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Re: controlling plot appearance (was "line graph problems")
I knew we could smoke you out!
David Fanning wrote:
> Ben Tupper (firstname.lastname@example.org) writes:
> > It would be relatively easy to create an plotting object for direct
> > graphics (I'm not volunteering for this until I get more than just red
> > colors on my display!) New graphics keywords could be added, like your
> > YTITLE_SHIFT keyword example. Once you figure out what to do with the
> > YTITLE given its SHIFT, you make it a method within the object to handle
> > that property. You could introduce other keywords like XSUBTITLE and
> > YSUBTITLE. Similar objects could be created for any kind of direct
> > graphics routine (I have started a direct graphics contour object a
> > number of times... someday I shall finish it... what? it's 2001
> > already?)
> > Here's what it might look like:
> > MyPlotObj = obj_new('DG_Plot', X, Y, YTITLESHIFT = [-0.1, 0],
> > OTHERKEYWORDS = ....)
> > MyPlotObj->Plot
> > ;ah shoot, forgot to set these
> > MyPlotObj->SetProperty, Background = 3, isotropic = 1
> > MyPlot->Plot
> > ;make a printout
> > devicename = !D.name
> > Set_plot, 'printer'
> > MyPlotObj->Plot
> > Device, /Close
> > Set_plot, devicename
> > Obj_destroy, MyPlotObj
> > If it were that simple then would you still say, 'if I can't create a
> > plot in one or two lines of code then forget it'? I think that is a
> > really important question, (at least I find myself asking this over and
> > over before starting a new project.)
> Oh, I think it could be made a LOT easier than that!
> As Martin and I have alluded to, we have been trying
> to develop a program that gives the user a bit more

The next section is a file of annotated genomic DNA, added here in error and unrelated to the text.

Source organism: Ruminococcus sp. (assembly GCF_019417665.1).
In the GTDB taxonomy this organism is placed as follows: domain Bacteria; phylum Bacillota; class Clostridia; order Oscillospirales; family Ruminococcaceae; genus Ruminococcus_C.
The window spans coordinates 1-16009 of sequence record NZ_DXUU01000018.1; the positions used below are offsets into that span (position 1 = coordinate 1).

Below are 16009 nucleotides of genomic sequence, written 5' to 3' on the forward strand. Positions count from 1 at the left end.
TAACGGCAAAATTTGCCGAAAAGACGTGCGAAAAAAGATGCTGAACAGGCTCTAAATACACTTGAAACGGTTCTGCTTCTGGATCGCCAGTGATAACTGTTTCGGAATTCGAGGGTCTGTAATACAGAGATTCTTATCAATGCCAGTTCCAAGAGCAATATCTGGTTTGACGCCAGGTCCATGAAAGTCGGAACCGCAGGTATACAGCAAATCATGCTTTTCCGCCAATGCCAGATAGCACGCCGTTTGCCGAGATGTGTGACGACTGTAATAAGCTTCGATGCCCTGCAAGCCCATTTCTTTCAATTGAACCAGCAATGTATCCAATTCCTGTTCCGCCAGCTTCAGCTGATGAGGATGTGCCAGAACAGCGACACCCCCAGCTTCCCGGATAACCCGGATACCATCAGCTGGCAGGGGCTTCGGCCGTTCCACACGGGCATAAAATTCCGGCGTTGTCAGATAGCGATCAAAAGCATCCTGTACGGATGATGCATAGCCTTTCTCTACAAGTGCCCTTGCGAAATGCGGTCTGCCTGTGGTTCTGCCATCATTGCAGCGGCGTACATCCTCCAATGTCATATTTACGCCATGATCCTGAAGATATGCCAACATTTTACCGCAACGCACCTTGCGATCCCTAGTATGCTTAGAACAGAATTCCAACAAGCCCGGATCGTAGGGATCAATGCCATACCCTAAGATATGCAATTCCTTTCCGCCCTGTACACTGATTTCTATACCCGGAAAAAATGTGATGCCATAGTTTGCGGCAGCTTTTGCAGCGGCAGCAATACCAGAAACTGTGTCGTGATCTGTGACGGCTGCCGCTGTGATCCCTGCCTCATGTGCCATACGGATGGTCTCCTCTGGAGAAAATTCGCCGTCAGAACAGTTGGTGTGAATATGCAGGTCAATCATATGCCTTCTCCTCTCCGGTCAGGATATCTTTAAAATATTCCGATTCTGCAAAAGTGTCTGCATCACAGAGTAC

> control over how a plot looks on the display. I guess
> it might be time to reveal it and get user feedback.
> This is truly version 1.0 of the software. Even we
> have some ideas for things it still needs. :-)
> And it is not nearly as sophisticated as rotating
> axis labels or shifting labels by some small amount.
> But I can envision it becoming something like that.
> That is to say, I know how to do those kinds of things,
> and I believe I could implement it in the object
> oriented approach we have used here. But, alas, we
> are offering the software for free, so you pretty
> much have to take what you get and rely on the kindness
> of strangers for updates. :-)
> I'll put the program up on my web page for a limited
> time, if people want to try it out. The Max-Plank
> Institute of Meteorology has provided a small amount
> of funding to bring this software to you. I hope you
> extend your gratitude to those folks should you ever
> run into them.
> The program is here:
> The program uses a number of files from both the Coyote
> Library and Martin's Max-Plank library. I've included
> everything you need in the zip file. To try it out, I
> recommend you unzip the files in a local directory,
> then either CD into that directory from within IDL
> (highly recommended) or add the directory to your path
> (this could be a problem if you don't have the latest
> Coyote or Max Plank files in directories ahead of this
> one on the path). To run the program, just type MPI_PLOT.
> Or, you can use your own data. This is basically a wrapper
> routine for the PLOT command, although the output will
> appear in its own display window.
> All complaints, feature requests, etc. should be directed
> to Martin. :-)
> I particularly like the little gizmo for positioning
> the plot in the window. Users of PSConfig will be
> familiar with the concept. Let's just say I *knew* that
> code would be useful for something someday!
> I should mention that MPI_PLOT is really just an example
> plot to show off the underlying functionality that we
> have been working on. The real guts of the stuff we have
> been doing is to have an interactive way to set plot and
> axis keywords. What we imagine is that people will use
> the more fundamental programs to build their own graphics
> display routines, like MPI_PLOT. But all of this will
> be documented in an upcoming World Premier Release that
> will happen later this year.
> David Fanning, Ph.D.
> Fanning Software Consulting
> Phone: 970-221-0438 E-Mail: email@example.com
> Coyote's Guide to IDL Programming: http://www.dfanning.com/
> Toll-Free IDL Book Orders: 1-888-461-0155
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